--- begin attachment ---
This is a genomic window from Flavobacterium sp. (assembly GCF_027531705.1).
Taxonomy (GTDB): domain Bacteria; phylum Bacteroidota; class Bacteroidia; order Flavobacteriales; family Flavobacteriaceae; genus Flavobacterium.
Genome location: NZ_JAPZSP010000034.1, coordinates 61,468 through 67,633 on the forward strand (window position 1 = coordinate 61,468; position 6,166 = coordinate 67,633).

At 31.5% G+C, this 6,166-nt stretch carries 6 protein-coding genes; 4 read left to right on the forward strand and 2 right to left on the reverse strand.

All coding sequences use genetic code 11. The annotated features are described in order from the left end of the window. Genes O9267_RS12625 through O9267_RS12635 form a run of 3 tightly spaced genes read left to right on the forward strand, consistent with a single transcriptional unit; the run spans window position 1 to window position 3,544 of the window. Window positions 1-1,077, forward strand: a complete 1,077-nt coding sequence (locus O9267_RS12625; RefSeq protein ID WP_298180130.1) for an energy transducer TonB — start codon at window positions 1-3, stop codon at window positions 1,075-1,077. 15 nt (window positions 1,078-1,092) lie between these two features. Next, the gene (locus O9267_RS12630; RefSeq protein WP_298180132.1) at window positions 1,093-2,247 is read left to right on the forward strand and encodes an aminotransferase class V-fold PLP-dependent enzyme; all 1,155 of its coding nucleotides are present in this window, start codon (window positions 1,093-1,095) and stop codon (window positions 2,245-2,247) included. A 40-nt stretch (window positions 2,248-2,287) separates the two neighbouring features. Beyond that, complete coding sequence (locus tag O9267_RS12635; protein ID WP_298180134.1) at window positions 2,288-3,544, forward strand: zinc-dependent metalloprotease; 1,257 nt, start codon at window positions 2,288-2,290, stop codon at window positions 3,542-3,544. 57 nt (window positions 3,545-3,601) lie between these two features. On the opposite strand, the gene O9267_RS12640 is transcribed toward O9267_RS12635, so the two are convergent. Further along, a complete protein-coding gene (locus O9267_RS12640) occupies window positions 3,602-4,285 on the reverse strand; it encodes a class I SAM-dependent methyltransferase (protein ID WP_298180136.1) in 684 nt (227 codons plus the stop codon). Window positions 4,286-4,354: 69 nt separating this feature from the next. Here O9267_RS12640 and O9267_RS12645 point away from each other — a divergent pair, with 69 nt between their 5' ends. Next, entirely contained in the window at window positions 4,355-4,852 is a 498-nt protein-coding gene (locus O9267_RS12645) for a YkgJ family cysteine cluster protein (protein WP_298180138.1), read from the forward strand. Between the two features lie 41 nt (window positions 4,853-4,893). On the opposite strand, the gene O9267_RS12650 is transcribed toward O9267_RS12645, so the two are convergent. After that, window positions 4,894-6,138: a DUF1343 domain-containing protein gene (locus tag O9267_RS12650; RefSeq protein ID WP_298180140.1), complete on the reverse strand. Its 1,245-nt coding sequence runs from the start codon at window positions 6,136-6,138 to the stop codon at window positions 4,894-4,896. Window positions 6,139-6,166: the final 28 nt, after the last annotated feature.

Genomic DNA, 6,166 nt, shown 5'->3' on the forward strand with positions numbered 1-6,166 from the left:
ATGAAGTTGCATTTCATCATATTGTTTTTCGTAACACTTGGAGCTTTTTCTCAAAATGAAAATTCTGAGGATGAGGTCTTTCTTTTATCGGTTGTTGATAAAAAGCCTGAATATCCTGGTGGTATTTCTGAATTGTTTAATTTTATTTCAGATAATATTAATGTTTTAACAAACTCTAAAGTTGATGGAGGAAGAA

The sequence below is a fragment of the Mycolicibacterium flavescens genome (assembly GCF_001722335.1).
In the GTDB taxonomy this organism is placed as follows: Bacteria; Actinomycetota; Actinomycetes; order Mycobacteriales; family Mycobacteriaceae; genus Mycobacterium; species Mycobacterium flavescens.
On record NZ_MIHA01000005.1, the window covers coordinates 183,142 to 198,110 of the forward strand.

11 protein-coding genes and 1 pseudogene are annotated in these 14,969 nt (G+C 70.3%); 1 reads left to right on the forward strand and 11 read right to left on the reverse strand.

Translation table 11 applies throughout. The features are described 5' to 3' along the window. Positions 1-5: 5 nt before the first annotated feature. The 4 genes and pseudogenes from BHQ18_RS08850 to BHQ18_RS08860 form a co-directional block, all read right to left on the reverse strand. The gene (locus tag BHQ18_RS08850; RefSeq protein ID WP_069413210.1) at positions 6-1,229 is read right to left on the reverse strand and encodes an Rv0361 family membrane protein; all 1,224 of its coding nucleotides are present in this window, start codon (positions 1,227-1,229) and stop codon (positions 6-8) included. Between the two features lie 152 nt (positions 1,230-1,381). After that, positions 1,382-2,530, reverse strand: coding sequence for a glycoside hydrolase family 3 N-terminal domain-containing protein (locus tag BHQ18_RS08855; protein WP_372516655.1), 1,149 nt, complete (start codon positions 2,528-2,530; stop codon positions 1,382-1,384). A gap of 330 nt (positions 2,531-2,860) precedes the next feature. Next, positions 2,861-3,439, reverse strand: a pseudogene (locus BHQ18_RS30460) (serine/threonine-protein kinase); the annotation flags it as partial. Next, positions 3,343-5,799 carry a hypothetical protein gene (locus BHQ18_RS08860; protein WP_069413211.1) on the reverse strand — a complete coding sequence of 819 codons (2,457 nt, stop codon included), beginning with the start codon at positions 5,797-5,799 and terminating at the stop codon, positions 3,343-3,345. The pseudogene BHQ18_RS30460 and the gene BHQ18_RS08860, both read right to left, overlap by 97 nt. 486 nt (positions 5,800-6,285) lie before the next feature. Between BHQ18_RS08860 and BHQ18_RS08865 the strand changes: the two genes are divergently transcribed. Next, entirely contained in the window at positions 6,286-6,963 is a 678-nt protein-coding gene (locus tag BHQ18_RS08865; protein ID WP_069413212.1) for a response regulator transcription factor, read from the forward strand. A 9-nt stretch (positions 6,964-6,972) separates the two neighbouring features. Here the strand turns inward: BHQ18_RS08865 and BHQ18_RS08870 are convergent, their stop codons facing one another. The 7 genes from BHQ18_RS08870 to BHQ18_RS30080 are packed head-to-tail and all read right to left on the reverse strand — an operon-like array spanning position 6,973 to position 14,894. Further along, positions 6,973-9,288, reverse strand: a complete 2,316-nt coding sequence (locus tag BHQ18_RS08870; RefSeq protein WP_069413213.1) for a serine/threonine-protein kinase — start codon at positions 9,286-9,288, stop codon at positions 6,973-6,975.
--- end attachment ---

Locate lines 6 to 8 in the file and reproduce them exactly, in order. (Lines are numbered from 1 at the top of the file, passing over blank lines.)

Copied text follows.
Genomic DNA, 6,166 nt, shown 5'->3' on the forward strand with positions numbered 1-6,166 from the left:
ATGAAGTTGCATTTCATCATATTGTTTTTCGTAACACTTGGAGCTTTTTCTCAAAATGAAAATTCTGAGGATGAGGTCTTTCTTTTATCGGTTGTTGATAAAAAGCCTGAATATCCTGGTGGTATTTCTGAATTGTTTAATTTTATTTCAGATAATATTAATGTTTTAACAAACTCTAAAGTTGATGGAGGAAGAA

The sequence below is a fragment of the Mycolicibacterium flavescens genome (assembly GCF_001722335.1).